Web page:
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Fujimori Sets Stage For Political Crisis In Peru

Immediate Release

Friday, May 26, 2000


Two days after a test of the computer vote counting system failed to convince international observers that authorities were capable of staging a fair election, the Peruvian National Election Board (JNE) voted 3-2 yesterday to proceed with this Sunday's balloting. The decision represents a direct challenge from President Alberto Fujimori to the Organization of American States, which is at this moment pulling most of its officials out of the country. The OAS and the rest of the international community must now face the fact that for months they have ignored the real issue in their naïve acceptance of the president's empty promises: namely, that Fujimori will accept nothing less than a rigged game.

OAS Fails to Save Election

The OAS election team in the country, led by former Guatemalan Foreign Minister Eduardo Stein, has not turned in a markedly distinguished performance while going through the rudiments concerning the lack of equitable democratic ground rules that have existed in Peru since Fujimori first took office in 1990. Stein's working assumption appears to have been that Fujimori is a man of goodwill who, once he is made aware of some electoral shortcomings, will move to redress them. In fact, Fujimori is an appalling new-style dictator, who never deigns to conceal his contempt for basic democratic purposes and institutions. Furthermore, it comes as no surprise that Fujimori has decided, as he did in 1992 when he dissolved congress and rewrote the constitution, to tough out international recrimination for a relatively brief period in exchange for five more years of power. Alejandro

In recent days, Fujimori seemed to soften slightly under pressure from Stein's modest request of postponing the election for two weeks. But Toledo, who was almost certainly robbed of an election victory in the April 9 first-round elections, insisted that the delay be at least three weeks, which he felt necessary to scour computer software for bugs and dole out much-needed training to election officials, ensuring the minimum conditions for a fair balloting.

Toledo's refusal to budge on this issue stymied Stein's attempts at negotiating with Fujimori and has provoked worried remarks from the Clinton administration, which fully recognizes that the OAS has its back against the wall. While conceding the week may have saved the two-way race, for Toledo-who was meticulously denied adequate media coverage prior to the first round of voting-it meant the difference between ensuring a clean race or losing again under fixed conditions. Stuck between the intransigence of both Fujimori and Toledo, Stein was left with only one option: pull out of Peru.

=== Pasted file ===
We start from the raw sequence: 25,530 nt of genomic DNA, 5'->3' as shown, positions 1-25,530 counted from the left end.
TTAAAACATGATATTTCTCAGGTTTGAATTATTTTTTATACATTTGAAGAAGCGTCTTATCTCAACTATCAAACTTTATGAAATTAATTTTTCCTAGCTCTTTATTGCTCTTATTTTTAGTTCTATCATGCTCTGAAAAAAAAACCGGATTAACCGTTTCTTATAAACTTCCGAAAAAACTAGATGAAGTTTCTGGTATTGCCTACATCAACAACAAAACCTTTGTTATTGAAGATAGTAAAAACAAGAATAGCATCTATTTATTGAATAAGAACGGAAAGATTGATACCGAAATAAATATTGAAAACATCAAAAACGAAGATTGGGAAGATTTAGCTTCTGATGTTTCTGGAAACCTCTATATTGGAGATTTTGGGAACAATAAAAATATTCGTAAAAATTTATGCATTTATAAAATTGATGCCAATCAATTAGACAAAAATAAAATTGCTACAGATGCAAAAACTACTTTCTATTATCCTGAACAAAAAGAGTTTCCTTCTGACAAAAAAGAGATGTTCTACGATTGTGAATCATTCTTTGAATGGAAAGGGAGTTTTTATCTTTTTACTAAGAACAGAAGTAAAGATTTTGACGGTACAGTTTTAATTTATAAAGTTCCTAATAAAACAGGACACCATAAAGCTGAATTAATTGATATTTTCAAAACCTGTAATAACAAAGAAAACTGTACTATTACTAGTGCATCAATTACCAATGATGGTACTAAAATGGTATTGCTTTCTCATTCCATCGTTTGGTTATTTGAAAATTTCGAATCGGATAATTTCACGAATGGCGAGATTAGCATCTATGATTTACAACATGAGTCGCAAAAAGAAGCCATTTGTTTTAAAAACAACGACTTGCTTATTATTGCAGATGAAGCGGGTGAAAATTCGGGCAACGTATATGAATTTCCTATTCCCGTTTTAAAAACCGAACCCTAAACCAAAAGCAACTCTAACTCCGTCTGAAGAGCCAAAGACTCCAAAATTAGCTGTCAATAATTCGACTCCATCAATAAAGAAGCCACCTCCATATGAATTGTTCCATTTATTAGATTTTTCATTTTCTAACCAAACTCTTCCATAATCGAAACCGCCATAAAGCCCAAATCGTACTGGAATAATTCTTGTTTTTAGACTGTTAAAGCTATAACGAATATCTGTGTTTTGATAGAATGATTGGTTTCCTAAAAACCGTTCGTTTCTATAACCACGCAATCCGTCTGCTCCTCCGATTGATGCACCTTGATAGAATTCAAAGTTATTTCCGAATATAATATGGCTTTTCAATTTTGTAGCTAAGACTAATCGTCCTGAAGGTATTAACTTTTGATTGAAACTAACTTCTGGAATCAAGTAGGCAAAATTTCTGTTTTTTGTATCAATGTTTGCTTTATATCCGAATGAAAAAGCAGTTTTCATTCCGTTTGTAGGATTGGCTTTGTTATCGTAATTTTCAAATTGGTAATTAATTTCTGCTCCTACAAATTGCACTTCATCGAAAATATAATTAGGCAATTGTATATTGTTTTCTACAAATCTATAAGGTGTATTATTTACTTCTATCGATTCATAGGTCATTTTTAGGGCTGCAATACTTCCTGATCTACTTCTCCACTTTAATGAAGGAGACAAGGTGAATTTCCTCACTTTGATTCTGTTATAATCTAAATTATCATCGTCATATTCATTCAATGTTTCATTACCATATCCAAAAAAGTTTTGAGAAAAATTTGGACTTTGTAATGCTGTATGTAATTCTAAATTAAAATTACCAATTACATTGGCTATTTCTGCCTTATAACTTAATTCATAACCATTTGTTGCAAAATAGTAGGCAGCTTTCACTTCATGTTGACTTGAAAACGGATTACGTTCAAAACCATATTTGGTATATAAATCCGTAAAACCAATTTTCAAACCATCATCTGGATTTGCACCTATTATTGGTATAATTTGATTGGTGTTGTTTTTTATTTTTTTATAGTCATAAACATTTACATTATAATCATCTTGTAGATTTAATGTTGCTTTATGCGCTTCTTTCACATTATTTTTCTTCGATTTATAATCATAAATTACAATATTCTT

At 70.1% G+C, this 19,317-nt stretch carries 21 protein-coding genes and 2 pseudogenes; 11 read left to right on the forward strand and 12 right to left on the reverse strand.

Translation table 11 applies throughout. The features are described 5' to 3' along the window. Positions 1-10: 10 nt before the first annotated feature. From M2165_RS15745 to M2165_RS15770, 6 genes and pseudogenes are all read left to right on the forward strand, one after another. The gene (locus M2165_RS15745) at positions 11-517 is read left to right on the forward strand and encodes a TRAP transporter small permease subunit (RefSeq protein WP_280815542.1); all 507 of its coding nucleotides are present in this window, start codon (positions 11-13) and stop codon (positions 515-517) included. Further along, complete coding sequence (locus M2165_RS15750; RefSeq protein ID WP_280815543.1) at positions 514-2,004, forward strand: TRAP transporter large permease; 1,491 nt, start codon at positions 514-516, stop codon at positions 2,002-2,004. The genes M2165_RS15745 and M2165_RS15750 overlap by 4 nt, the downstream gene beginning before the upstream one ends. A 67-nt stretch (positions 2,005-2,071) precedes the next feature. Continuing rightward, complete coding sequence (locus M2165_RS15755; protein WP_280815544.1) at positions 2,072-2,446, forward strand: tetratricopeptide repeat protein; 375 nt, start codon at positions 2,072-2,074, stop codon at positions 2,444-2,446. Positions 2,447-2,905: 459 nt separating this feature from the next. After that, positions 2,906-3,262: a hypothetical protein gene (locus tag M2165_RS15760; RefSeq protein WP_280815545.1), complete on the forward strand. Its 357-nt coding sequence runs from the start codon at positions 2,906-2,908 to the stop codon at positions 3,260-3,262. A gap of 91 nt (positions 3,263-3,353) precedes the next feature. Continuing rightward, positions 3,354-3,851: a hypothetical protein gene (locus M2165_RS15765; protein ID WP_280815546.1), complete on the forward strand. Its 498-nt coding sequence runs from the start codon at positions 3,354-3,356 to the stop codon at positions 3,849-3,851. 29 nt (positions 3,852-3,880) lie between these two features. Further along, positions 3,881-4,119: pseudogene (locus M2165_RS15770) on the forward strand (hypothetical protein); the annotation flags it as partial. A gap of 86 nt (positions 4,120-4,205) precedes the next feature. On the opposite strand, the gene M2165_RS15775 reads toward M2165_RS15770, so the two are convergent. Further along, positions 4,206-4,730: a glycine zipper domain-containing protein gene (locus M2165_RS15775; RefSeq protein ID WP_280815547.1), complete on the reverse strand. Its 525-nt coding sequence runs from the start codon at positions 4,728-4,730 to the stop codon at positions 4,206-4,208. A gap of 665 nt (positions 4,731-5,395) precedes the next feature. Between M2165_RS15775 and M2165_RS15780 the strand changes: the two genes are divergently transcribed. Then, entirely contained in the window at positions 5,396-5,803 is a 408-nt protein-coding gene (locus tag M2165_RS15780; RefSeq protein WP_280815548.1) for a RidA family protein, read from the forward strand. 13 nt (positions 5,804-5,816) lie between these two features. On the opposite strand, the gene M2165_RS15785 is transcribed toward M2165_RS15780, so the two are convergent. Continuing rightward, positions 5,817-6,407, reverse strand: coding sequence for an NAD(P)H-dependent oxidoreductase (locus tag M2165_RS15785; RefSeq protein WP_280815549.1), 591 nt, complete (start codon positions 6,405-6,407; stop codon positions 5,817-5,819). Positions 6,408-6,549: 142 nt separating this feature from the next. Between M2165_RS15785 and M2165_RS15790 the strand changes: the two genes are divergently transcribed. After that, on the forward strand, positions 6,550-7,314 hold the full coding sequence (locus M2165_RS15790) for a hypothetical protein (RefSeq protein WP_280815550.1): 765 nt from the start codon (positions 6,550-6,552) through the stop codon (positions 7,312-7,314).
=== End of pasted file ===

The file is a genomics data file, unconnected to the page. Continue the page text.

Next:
Electoral Process a Charade from Beginning to End

Throughout his presidency, Fujimori has steadily tightened his autocratic stranglehold on Peru's institutions, while proving that the threats of the international community are a paper tiger. The first round elections indelibly revealed the inefficacy of the OAS and its observing mission, which gave the green light to Fujimori, despite the severely tilted conditions that were the president's warped idea of a level playing field. Observers from the Carter Center and the National Democratic Institute had made known the various suspect tactics Fujimori employed in order to limit Toledo to a minuscule amount of media coverage. Moreover, in spite of the blatantly despotic methods used by Fujimori to seize control over Peru's electoral institutions throughout the months leading up to the April 9 ballot, Stein's exceedingly modest standards were placated with ease. This took the

Fujimori's cynical insistence on following the constitutional guidelines, which mandate that he hold the elections as scheduled, is a matter of low humor at best. While it may be convenient for him to abide by the law now, it wasn't so a number of months ago when he arranged for three constitutional judges to be summarily fired for daring to rule (consistent with legal precedent) against his ability to run for a third term. Soon after, a new, hand-picked supreme court allowed him to run for re-election. Engineering the mass falsification of signatures to get his name on the ballot was simply a matter of doing business as usual for this experienced draconian.

In light of the fact that Fujimori would have pulled all the strings necessary-fair or foul-to guarantee his re-election, Toledo responded appropriately to the intolerable position in which the president placed him. Although Peruvian citizens are required by law to vote, Toledo has asked his supporters to boycott the election by abstaining, or by writing "No to fraud!" on their ballots. Since there was no chance for Toledo to win on Fujimori's uneven playing field, he was forced to rely on the international community to overcome its predisposition for complacency and to vigorously condemn it as an unmitigated sham not worthy of recognition. While it now appears that the OAS has no other choice but to finally fulfill Toledo's hopes, the move may have come too late. After months of implicitly supporting the incumbent's shabby intentions, the OAS has confirmed the indisputa

Reed Lindsay and Dan Nemser, Research Associates


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